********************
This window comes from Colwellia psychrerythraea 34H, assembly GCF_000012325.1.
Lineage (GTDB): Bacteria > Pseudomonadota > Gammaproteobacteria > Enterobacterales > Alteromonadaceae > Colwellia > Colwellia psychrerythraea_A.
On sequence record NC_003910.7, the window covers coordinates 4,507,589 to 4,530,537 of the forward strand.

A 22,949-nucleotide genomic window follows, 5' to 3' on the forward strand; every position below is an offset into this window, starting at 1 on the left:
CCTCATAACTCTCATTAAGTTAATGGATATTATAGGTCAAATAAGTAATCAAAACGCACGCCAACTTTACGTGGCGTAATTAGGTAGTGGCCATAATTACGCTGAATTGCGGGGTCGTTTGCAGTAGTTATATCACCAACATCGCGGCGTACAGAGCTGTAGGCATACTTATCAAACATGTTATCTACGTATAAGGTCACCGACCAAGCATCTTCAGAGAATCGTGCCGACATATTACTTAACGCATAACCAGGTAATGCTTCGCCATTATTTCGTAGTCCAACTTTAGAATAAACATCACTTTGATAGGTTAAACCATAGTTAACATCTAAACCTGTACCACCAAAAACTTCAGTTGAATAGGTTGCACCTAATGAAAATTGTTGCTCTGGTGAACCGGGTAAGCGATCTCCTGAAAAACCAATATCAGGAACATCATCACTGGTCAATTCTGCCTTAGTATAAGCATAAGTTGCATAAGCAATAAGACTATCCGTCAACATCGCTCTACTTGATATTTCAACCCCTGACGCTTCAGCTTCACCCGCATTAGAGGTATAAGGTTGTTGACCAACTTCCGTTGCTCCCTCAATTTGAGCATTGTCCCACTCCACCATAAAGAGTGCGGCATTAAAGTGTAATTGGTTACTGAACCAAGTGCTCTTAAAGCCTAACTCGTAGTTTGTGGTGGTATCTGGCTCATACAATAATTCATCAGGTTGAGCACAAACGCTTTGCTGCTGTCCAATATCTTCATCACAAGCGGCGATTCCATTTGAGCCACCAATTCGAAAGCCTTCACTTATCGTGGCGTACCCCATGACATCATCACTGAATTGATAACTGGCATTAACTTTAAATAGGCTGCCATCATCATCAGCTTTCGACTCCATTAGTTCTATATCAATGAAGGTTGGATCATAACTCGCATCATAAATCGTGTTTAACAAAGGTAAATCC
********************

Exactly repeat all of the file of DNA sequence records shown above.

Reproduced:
This window comes from Colwellia psychrerythraea 34H, assembly GCF_000012325.1.
Lineage (GTDB): Bacteria > Pseudomonadota > Gammaproteobacteria > Enterobacterales > Alteromonadaceae > Colwellia > Colwellia psychrerythraea_A.
On sequence record NC_003910.7, the window covers coordinates 4,507,589 to 4,530,537 of the forward strand.

A 22,949-nucleotide genomic window follows, 5' to 3' on the forward strand; every position below is an offset into this window, starting at 1 on the left:
CCTCATAACTCTCATTAAGTTAATGGATATTATAGGTCAAATAAGTAATCAAAACGCACGCCAACTTTACGTGGCGTAATTAGGTAGTGGCCATAATTACGCTGAATTGCGGGGTCGTTTGCAGTAGTTATATCACCAACATCGCGGCGTACAGAGCTGTAGGCATACTTATCAAACATGTTATCTACGTATAAGGTCACCGACCAAGCATCTTCAGAGAATCGTGCCGACATATTACTTAACGCATAACCAGGTAATGCTTCGCCATTATTTCGTAGTCCAACTTTAGAATAAACATCACTTTGATAGGTTAAACCATAGTTAACATCTAAACCTGTACCACCAAAAACTTCAGTTGAATAGGTTGCACCTAATGAAAATTGTTGCTCTGGTGAACCGGGTAAGCGATCTCCTGAAAAACCAATATCAGGAACATCATCACTGGTCAATTCTGCCTTAGTATAAGCATAAGTTGCATAAGCAATAAGACTATCCGTCAACATCGCTCTACTTGATATTTCAACCCCTGACGCTTCAGCTTCACCCGCATTAGAGGTATAAGGTTGTTGACCAACTTCCGTTGCTCCCTCAATTTGAGCATTGTCCCACTCCACCATAAAGAGTGCGGCATTAAAGTGTAATTGGTTACTGAACCAAGTGCTCTTAAAGCCTAACTCGTAGTTTGTGGTGGTATCTGGCTCATACAATAATTCATCAGGTTGAGCACAAACGCTTTGCTGCTGTCCAATATCTTCATCACAAGCGGCGATTCCATTTGAGCCACCAATTCGAAAGCCTTCACTTATCGTGGCGTACCCCATGACATCATCACTGAATTGATAACTGGCATTAACTTTAAATAGGCTGCCATCATCATCAGCTTTCGACTCCATTAGTTCTATATCAATGAAGGTTGGATCATAACTCGCATCATAAATCGTGTTTAACAAAGGTAAATCC